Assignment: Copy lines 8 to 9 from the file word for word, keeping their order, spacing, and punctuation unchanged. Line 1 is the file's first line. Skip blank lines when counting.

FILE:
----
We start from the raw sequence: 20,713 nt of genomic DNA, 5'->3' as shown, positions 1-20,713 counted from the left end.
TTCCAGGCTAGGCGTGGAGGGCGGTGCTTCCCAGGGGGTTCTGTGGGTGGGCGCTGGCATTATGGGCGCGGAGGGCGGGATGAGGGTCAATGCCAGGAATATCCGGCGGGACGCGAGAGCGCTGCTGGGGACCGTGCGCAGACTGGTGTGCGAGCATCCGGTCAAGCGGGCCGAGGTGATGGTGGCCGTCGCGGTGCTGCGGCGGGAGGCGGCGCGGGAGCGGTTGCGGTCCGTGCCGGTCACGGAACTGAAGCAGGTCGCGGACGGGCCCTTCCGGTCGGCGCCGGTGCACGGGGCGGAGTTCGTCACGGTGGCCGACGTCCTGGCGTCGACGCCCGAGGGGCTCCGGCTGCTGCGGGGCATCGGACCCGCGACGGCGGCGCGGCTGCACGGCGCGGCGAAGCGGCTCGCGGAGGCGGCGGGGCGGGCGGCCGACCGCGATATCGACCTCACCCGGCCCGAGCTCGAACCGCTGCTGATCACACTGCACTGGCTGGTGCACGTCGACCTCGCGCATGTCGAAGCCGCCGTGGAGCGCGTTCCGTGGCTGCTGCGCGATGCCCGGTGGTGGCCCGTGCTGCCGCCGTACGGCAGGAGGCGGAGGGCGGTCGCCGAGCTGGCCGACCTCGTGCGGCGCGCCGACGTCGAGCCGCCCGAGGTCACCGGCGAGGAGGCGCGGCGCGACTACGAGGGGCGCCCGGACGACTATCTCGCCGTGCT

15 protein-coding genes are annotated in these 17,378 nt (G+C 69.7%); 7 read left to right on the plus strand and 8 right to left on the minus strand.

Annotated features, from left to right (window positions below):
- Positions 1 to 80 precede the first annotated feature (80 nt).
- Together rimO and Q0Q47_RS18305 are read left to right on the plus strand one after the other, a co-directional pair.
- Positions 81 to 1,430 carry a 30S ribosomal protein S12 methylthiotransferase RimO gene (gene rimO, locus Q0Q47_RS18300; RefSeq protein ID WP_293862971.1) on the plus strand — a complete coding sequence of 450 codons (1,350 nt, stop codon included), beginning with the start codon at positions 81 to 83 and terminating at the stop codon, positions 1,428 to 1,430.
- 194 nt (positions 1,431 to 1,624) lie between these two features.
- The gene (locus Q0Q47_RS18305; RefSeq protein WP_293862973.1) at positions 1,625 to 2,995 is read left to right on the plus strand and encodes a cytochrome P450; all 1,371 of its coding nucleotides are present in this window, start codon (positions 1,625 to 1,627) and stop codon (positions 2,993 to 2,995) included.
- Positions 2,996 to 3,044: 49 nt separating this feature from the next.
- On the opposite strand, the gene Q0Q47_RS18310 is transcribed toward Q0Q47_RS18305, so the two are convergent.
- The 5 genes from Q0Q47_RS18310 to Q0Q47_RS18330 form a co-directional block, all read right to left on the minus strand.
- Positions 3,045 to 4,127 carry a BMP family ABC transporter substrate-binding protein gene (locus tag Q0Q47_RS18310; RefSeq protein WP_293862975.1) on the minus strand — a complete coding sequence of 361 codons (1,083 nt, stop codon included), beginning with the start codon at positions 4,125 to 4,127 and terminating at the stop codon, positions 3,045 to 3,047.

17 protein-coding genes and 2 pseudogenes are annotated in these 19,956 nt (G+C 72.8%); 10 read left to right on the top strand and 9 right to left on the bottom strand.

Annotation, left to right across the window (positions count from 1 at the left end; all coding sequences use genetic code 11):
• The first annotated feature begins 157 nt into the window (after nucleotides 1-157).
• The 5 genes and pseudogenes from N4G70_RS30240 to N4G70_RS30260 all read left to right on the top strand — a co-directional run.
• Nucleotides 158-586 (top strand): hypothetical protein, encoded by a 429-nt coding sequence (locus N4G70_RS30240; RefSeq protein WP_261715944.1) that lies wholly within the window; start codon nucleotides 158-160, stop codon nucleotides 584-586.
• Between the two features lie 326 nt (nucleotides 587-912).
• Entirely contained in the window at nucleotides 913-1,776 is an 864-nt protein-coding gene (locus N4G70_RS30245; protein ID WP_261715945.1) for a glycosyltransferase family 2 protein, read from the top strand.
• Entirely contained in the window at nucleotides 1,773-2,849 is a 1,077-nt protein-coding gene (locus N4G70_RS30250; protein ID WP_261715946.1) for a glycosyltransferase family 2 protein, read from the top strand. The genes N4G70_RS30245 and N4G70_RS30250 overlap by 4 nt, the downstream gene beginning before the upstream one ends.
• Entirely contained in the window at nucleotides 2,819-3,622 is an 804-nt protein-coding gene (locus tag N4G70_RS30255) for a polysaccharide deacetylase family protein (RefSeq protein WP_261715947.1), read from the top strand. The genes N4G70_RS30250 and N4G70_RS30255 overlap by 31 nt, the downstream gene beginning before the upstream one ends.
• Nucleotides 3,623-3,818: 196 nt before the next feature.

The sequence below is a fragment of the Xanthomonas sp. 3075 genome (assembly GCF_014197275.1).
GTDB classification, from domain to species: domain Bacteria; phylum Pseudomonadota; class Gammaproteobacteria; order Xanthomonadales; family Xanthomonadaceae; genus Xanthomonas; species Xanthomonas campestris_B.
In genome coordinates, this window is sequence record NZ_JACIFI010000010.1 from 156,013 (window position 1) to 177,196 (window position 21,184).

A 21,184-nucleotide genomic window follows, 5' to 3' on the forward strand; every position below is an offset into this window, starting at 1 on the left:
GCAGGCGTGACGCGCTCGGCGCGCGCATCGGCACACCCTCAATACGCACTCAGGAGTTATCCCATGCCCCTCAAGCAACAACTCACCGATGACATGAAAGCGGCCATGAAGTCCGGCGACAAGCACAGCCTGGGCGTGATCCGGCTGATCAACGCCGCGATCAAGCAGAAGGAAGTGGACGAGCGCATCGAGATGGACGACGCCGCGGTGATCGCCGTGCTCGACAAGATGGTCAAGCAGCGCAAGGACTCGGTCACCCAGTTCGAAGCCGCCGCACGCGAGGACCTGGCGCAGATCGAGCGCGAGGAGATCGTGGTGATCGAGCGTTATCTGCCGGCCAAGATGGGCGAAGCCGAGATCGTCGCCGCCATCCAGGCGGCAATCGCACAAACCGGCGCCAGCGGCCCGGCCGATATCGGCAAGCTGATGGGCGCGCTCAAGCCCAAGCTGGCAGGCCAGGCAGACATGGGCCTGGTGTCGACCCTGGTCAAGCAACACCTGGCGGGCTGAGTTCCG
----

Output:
- 194 nt (positions 1,431 to 1,624) lie between these two features.
- The gene (locus Q0Q47_RS18305; RefSeq protein WP_293862973.1) at positions 1,625 to 2,995 is read left to right on the plus strand and encodes a cytochrome P450; all 1,371 of its coding nucleotides are present in this window, start codon (positions 1,625 to 1,627) and stop codon (positions 2,993 to 2,995) included.